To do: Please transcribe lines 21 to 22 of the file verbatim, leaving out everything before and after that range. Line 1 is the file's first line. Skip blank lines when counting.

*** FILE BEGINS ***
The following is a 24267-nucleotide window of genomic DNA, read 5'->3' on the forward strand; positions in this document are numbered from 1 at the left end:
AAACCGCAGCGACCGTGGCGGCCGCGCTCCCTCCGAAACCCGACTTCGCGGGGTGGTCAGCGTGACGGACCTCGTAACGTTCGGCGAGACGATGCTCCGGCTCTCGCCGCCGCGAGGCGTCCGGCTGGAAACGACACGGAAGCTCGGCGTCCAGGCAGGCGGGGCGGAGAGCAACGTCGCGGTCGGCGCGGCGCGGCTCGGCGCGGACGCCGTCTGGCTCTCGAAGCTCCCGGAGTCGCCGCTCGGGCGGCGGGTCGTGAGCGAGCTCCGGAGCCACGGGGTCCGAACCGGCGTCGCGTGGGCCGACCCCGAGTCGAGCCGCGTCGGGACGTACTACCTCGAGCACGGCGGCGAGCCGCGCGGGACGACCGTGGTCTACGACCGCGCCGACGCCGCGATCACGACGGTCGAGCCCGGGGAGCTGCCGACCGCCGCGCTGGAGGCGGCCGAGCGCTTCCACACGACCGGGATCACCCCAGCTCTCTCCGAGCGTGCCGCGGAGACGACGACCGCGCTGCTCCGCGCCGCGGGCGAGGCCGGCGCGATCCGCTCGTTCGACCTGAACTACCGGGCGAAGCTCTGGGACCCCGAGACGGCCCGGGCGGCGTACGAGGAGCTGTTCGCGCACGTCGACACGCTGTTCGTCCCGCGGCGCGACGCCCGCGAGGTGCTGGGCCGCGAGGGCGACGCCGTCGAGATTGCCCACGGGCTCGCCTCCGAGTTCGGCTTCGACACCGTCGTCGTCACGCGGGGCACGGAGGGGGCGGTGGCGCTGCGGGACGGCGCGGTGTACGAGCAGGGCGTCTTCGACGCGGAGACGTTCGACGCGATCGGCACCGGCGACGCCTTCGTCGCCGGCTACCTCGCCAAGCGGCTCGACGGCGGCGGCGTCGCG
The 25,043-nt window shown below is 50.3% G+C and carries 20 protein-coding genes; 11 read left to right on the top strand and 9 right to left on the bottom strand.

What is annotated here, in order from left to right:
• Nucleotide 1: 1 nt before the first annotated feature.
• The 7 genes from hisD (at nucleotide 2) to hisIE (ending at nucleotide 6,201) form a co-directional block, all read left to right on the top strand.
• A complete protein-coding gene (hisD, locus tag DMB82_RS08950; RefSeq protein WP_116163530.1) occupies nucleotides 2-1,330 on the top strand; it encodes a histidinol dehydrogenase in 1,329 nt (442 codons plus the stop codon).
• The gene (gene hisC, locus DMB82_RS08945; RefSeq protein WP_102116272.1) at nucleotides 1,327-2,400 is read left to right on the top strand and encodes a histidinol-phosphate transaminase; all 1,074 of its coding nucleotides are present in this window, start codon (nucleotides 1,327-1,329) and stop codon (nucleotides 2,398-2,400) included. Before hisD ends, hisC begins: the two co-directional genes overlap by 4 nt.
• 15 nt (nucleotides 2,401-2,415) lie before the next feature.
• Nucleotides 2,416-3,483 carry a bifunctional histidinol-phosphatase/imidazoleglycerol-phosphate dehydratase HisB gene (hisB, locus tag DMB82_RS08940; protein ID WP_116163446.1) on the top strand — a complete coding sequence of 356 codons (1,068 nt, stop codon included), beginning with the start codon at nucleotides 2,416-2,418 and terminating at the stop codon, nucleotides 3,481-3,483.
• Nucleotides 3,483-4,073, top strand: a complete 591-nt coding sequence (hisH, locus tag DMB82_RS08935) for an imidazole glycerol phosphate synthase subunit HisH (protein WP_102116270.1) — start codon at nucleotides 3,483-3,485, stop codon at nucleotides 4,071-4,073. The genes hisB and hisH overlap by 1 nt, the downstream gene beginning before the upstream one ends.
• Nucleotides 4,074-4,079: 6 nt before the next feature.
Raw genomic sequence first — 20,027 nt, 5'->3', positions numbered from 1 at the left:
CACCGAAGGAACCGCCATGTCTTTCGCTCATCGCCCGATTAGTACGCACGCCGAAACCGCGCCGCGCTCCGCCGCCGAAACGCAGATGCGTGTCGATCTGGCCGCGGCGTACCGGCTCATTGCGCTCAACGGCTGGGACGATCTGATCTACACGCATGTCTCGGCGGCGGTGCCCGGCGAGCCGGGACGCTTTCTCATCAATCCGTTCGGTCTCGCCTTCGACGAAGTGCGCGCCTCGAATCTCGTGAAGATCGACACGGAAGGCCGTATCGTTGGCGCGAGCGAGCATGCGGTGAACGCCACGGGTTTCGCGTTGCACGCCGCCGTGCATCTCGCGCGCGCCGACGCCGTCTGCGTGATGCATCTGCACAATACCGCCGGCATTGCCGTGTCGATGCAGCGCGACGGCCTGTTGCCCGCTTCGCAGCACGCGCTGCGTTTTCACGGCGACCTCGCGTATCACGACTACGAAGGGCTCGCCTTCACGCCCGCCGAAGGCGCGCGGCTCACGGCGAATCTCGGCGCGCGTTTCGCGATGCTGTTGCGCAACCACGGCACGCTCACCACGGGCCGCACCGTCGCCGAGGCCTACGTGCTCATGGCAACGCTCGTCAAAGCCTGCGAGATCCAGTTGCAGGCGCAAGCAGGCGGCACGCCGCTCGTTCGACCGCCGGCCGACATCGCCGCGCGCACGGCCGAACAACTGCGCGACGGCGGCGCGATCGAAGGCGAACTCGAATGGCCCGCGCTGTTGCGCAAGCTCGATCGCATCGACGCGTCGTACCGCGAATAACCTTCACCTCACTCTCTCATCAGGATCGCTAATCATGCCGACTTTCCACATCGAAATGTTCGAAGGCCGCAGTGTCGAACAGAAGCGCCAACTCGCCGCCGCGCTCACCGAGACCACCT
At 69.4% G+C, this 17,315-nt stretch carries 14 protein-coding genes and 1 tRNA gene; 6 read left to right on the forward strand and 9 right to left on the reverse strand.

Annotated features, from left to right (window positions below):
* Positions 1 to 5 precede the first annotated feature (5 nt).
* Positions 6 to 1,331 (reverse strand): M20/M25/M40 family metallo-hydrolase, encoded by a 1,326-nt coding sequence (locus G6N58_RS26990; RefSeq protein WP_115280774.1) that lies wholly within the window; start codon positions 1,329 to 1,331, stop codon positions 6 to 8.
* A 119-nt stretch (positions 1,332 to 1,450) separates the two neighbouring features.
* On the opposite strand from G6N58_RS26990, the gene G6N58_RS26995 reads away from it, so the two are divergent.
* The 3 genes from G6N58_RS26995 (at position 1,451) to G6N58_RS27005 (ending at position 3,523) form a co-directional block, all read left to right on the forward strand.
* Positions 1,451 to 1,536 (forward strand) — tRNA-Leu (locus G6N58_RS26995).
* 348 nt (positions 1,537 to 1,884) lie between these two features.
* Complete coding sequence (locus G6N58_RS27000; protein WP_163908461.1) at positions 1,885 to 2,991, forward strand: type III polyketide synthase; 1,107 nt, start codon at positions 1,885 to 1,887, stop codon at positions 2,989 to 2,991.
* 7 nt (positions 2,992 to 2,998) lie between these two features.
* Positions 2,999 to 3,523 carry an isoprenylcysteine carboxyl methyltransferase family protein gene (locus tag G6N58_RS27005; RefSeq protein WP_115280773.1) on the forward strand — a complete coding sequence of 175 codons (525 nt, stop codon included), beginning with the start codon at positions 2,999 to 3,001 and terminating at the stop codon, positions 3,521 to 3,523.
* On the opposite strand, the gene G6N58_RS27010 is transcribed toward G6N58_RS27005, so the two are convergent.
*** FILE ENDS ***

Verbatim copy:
* The 3 genes from G6N58_RS26995 (at position 1,451) to G6N58_RS27005 (ending at position 3,523) form a co-directional block, all read left to right on the forward strand.
* Positions 1,451 to 1,536 (forward strand) — tRNA-Leu (locus G6N58_RS26995).